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"The Illusion Of Defying Gravity"

Jul 20, 2020

“I still don't understand how you can 3D print without scaffolding. How are you guys deiying gravity?”

We're often asked this question, and the answer is quite simple : We design and build chocolates that don't require any form of support.

As mentioned in our literature, no exterior support structures (known as "scaffolds" or "rafts") are used when 3D printing in chocolate. Despite videos showing objects being built in real time, the fact that no support structure is used seems to perplex many of our followers, as if it should be impossible to build an object without it.

Although support structures are commonly used in 3D plastic printing, the same approach to building complex structures with areas of overhang simply isn't suitable for chocolate. There are a number of reasons why support isn't used, which include :

(1) We print using tempered liquid chocolate with lines that are 0.8mm in thickness, which means the liquid chocolate deposited for any kind of exterior structural support would be equally thick (and even with a heavily tailored system, no smaller than 0.4mm, which would itself reintroduce the unreliability factor we put to bed a few years ago). Any support structure in liquid chocolate, in equal thickness, will interconnect and adhere/bind itself to the rest of the model. Tempered chocolate is like the cement of the food world, and it can't be cleanly detached from itself - It's simply impossible to break away (or even gently scrape away) unwanted areas without snapping parts of the model and destroying its beauty. It's a matter of material - When we produce any 3D plastic prints on our state-of-the-art FDM printers, we regularly need to tidy the results by sanding down the remnants of the support to get a perfect finish, and there is no real process that equates to this for chocolate with any reliable outcome.

(2) A single 3D print without any support can use close to an entire syringe of chocolate, so the printing of any structural support would require approximately 30% more chocolate than can be loaded into a syringe. However, this is a moot point - See (1).

(3) A single 3D print uses the maximum print time possible with tempered chocolate - So any structural support would add 15+ minutes to the print time and cause it to pass the "breaking point" of tempered chocolate. However, this too is a moot point - See (1).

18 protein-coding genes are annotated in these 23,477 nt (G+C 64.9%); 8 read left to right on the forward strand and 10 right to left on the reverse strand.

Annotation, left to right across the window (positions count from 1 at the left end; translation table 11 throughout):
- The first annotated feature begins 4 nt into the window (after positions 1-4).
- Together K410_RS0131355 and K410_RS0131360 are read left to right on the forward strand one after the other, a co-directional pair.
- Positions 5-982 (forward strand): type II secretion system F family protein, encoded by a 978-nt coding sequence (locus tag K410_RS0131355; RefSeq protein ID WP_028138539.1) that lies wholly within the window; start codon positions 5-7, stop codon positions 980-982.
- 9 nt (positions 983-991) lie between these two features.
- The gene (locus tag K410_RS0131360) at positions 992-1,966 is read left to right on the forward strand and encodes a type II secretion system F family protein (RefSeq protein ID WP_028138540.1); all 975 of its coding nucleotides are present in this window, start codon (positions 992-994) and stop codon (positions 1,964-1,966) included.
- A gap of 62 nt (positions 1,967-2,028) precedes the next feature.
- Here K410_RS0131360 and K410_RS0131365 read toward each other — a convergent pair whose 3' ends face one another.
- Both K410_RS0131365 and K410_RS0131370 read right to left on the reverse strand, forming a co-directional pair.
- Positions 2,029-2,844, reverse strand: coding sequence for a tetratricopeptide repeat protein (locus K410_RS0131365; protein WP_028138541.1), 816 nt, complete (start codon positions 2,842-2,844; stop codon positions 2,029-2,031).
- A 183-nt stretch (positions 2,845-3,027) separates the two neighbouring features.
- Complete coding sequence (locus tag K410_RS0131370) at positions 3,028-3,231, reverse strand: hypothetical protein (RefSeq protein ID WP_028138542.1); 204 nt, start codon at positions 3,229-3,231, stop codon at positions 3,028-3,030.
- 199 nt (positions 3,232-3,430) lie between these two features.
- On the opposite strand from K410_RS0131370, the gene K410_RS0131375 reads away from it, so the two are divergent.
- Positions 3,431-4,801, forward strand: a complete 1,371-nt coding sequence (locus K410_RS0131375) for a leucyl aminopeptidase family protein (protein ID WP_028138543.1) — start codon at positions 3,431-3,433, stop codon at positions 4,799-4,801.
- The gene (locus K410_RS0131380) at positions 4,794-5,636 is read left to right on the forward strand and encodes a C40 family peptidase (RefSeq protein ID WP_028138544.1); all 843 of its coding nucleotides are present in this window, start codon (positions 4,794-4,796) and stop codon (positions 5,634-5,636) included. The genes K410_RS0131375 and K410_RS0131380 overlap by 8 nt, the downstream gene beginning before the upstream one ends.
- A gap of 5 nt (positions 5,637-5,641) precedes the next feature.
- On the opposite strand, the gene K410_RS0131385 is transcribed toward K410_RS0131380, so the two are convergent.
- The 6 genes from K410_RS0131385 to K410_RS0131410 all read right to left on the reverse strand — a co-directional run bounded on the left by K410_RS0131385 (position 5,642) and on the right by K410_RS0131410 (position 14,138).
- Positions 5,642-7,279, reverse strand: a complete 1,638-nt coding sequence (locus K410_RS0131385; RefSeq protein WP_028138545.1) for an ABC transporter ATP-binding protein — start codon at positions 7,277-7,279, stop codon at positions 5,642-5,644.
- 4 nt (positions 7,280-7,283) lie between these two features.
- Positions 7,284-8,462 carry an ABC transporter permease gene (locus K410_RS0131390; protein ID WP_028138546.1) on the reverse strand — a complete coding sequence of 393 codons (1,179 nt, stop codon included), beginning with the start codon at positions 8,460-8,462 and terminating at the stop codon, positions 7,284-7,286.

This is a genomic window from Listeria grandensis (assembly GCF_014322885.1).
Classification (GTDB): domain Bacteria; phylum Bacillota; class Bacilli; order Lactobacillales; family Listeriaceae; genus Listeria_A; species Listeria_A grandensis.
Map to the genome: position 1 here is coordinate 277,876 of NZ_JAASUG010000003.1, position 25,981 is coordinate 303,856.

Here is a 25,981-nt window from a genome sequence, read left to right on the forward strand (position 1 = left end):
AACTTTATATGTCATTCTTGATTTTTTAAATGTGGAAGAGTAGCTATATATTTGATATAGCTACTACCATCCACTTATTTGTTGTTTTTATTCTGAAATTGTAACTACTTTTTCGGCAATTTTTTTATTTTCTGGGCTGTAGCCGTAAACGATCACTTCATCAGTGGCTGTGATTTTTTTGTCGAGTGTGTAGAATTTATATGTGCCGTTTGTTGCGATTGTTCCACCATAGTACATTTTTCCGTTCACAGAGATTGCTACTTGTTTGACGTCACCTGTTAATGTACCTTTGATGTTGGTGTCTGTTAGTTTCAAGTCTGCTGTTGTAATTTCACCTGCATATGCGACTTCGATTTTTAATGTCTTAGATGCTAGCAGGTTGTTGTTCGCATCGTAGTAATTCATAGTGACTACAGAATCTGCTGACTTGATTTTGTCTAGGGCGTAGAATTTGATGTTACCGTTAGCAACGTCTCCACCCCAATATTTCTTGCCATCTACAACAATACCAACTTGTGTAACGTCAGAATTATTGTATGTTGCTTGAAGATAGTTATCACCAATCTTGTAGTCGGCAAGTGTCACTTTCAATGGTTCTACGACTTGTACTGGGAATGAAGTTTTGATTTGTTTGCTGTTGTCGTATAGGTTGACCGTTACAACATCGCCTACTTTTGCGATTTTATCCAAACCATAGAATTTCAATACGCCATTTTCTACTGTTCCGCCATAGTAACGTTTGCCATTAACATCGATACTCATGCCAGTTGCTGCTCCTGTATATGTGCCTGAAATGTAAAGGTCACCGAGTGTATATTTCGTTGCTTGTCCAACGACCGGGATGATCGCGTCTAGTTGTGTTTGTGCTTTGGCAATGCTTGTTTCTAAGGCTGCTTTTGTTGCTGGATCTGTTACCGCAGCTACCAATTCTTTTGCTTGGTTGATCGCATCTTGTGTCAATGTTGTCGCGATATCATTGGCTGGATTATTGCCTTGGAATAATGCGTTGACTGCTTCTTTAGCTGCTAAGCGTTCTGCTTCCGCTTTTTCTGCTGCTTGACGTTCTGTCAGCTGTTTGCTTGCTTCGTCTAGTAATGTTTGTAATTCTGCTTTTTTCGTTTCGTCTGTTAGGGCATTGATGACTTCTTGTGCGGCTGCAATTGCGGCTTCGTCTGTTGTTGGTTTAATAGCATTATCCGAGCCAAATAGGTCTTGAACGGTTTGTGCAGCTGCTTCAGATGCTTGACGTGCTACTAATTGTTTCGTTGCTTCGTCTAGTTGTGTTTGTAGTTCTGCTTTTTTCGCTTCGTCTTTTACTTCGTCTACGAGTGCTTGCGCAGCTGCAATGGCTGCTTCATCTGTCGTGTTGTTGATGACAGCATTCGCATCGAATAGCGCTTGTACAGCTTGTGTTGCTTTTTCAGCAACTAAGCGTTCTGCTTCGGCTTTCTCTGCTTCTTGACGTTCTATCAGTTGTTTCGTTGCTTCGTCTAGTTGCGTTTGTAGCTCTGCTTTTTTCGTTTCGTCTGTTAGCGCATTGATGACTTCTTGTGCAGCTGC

(4) With so much liquid chocolate being deposited in such a small space, it would be near impossible to stop the lines of chocolate bleeding into each other, which would not only cause dragging but also change the shape of the model when they cure and adhere/bond to each other. Even by cutting or snapping these away, the model would be left scarred and can't be refinished - If you are going to that much trouble for every chocolate, the output rate wouldn't be viable for any business, but this is again a moot point - See (1).

(5) Even with a machine designed to use support, the function could never be used to any reliable effect due to the time that would need to be dedicated to manually removing the support, which is an impossible task even for our expert chocolatiers. Even if there was an automated method for this, it is again still a moot point for all the other aforementioned reasons.

In summary, 3D chocolate designs need to be carefully considered and have very little in terms of overhang and points of severe angular ascension. Chocolate has to be deposited onto a base for the first layer, and then all subsequent layer deposits must be directly on top of a prior deposit. Any areas of a model that are "floating in the air" with no underlying support will simply not print as expected.

Now, the above doesn't include any mention of "experimenting" as we focus solely on what our clients need to understand and what they will be able to achieve. We are certain there will be students in a university somewhere you might want to challenge all of the above for their graduation thesis, but we prefer to focus on what can be done repeatedly and reliably.

However, we do encourage our users to push their designs to the limit - If you take a look at the LOVE design in our gallery, you might notice that it almost overhangs, and it should be noted that this was the revised version for clients to use. The original version was actually overhanging, and although it could be printed under optimal conditions, the all-important level of user tolerance wasn't there, and that verision didn't pass the validation process for that reason. (Please see our article on validation to learn more).

If you're looking to produce a single item that shows off the prowess of the Choc Creator V2.0 Plus, why not try pushing the limits of unsupported printing as far as you can go ?

So use your imagination, get designing, and see what you can create !

Below you'll see an image featuring a variety of interesting designs mid-validation, and you might notice that some of the designs are really pushing the boundaries of unsupported angular ascension. Not every design shown here made it into the current library, as we listen to feedback and remove those that our expert chocolatiers feel cross the line between a 'severe angle' and 'overhang'.


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